By T J Coles
Published by New Internationalist, 2019, rrp £9.99, Bookbuster price £4.99
Review by Tim Barton
Over a decade ago, Cameron, then opposition leader, complained of a ‘far too cosy relationship between politics, government, business and money’, and claimed a desire to expose ‘secret corporate lobbying’. Of course, he did nothing ‘real’ about it once in power, and cronyism, graft and corruption are now overweeningly apparent throughout our supposedly democratic system. Cameron is now the focus of a Johnsonian focus-shifting exercise – ‘look over there! Not over here!’ I have no sympathy for our ex-PM, but don’t bend to Boris’s will – take a close look at his autocratic Cabinet Office and its nefarious links.
For just one example, amongst many instances of disgusting opportunism during the current global crisis, health minister Matt Hancock “has shares in a firm run by his sister and her husband that was given NHS contracts during the pandemic” (Peter Geoghegan, LRB, 6th May 2021). Under Thatcher, the expansion of the QUANGO system opened a backdoor to extra-parliamentary political power. Blair’s continuance of the Tory policy of indebting public funds for generations to give private contracts and loans for projects (PFI) was a wet dream for nepotist lobbyists, and still a financial sleight of hand used today.
Organised corporate cartels have always lobbied and bribed government officials, elected and otherwise. Moneyed and entitled corporations, paid lobbyists, ‘family friends’ and ‘Etonian school chums’ of the elite have a vastly disproportionate influence on policy. In the Depression era, big companies that stayed solvent had immense influence over US government policy, DuPont and Kimberly-Clark, for example, waging a successful war on the competition from the hemp industry. Government drives to privatise as much public finance and infrastructure as possible are global and long-standing. It is, frankly, a war and one we the people are clearly losing. The UK state machine, corporate power, and billionaire-owned media cut out and eliminated the last Labour leadership, clearly in order to avert a Left-Centrist renationalisation and repair of public services.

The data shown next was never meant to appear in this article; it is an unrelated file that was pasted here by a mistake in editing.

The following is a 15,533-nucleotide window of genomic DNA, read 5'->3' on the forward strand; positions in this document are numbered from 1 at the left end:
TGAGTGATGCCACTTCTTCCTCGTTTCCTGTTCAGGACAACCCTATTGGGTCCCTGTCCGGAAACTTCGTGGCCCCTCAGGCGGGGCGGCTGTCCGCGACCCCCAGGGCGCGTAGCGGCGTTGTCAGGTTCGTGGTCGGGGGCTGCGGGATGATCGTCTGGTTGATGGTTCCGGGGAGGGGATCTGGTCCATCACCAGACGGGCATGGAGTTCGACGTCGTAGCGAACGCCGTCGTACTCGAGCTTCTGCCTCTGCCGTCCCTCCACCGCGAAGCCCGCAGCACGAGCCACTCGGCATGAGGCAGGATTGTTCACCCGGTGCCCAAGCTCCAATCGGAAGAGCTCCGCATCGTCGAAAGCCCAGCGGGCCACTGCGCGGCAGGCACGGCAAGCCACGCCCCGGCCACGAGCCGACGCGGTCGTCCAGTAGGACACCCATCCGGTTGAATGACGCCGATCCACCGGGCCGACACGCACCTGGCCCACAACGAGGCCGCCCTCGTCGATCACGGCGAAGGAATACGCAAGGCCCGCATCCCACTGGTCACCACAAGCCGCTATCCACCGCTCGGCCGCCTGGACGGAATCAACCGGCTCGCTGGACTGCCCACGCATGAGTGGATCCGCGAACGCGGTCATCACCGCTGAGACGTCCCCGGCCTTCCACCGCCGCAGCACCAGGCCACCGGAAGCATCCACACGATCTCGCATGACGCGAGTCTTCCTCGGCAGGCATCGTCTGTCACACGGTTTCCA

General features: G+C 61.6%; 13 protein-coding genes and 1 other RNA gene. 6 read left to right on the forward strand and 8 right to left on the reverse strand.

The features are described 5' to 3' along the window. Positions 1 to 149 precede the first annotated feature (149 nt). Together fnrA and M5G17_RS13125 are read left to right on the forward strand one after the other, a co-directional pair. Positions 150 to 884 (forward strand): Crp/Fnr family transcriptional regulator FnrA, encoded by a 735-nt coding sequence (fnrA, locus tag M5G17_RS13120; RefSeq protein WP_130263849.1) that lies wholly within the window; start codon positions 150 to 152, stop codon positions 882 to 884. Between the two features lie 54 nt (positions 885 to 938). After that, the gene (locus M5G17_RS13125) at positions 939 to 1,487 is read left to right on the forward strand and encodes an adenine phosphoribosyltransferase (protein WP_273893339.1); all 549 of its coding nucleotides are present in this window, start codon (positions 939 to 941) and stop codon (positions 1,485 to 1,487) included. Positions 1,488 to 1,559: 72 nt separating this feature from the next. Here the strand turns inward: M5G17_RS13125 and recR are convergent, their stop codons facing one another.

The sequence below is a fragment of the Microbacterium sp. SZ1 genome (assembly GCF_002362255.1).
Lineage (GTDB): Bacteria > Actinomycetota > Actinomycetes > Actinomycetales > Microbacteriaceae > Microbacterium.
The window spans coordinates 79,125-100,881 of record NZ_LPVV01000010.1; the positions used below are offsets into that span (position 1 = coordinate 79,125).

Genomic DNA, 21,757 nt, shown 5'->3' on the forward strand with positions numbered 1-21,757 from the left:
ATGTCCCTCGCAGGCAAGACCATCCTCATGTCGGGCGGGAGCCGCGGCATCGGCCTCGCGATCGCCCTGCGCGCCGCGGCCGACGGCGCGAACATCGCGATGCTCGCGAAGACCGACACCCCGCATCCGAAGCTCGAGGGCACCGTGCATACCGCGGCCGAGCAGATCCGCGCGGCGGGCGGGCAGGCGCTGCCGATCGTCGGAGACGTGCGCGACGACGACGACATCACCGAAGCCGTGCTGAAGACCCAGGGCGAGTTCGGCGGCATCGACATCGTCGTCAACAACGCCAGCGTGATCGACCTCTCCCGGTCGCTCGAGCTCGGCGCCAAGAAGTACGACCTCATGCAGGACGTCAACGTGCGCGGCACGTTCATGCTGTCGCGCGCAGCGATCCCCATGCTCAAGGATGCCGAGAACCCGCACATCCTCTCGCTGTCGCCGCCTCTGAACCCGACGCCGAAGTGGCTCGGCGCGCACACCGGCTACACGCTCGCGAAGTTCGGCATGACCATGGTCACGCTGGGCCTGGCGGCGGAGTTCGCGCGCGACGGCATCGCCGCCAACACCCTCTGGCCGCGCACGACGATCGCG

In reality, it should be clear to all by now that governments do not act for us, but for their richer and brighter friends and relatives, with huge rewards once out of office. Coles’ excellent book is sub-titled ‘Free Trade’ as a Weapon against Democracy, Healthcare and the Environment. Although published in 2019, and therefore ‘pre-pandemic’, it is even more relevant today. I urge you to read it. It gives an in-depth narrative on post-War attacks on national peoples for globalist corporate gain, from GATT and the WTO, to NAFTA and TTIP, with useful insights of the iniquitous ‘bilateral investment treaties’ and the ‘liberalisation’ strings attached to loans to ‘help’ states recover from war and poverty. These plans to take over and control a countries economy are not only limited to ‘the Third World’, but, for example, the UK too took large IMF loans in the late 1970s that required ‘structural adjustments’. The public, if they were aware, would have fought tooth and nail.
Coles covers further assaults on the possibility of economic and social democracy through the Bush, Obama and Trump administrations (fans of ‘the Donald’ would do well to pay attention). He looks at rising powers such as India and China, who threaten to steal the exceptionalist torch from America (and who will clearly be no better). He then offers excellent chapters on corporate rape of the environment, with a very good chapter on ‘financialisation’, off-shoring of production, and the effects of the removal of tariffs and taxes on foreign imports.
He ends by covering assaults on healthcare. If you have a pet, or friend in the US, you may have some insight into the inequalities and costs of health insurance and private healthcare. If so, you will be terrified of it coming here. But it is, and faster than ever. The current regime in Downing Street, whilst ‘bigging up’ the NHS throughout the pandemic, have under-funded public services, contracted out more services than ever, and prepared the ground for the capitalist fantasy of a fully privatised healthcare system in the UK. Whilst much of the damage was already done for us here in England, the last Labour manifesto (which no-one read) was the first in at least 40 years to address real concerns – the anti-Corbyn coup will destroy us all in the end.
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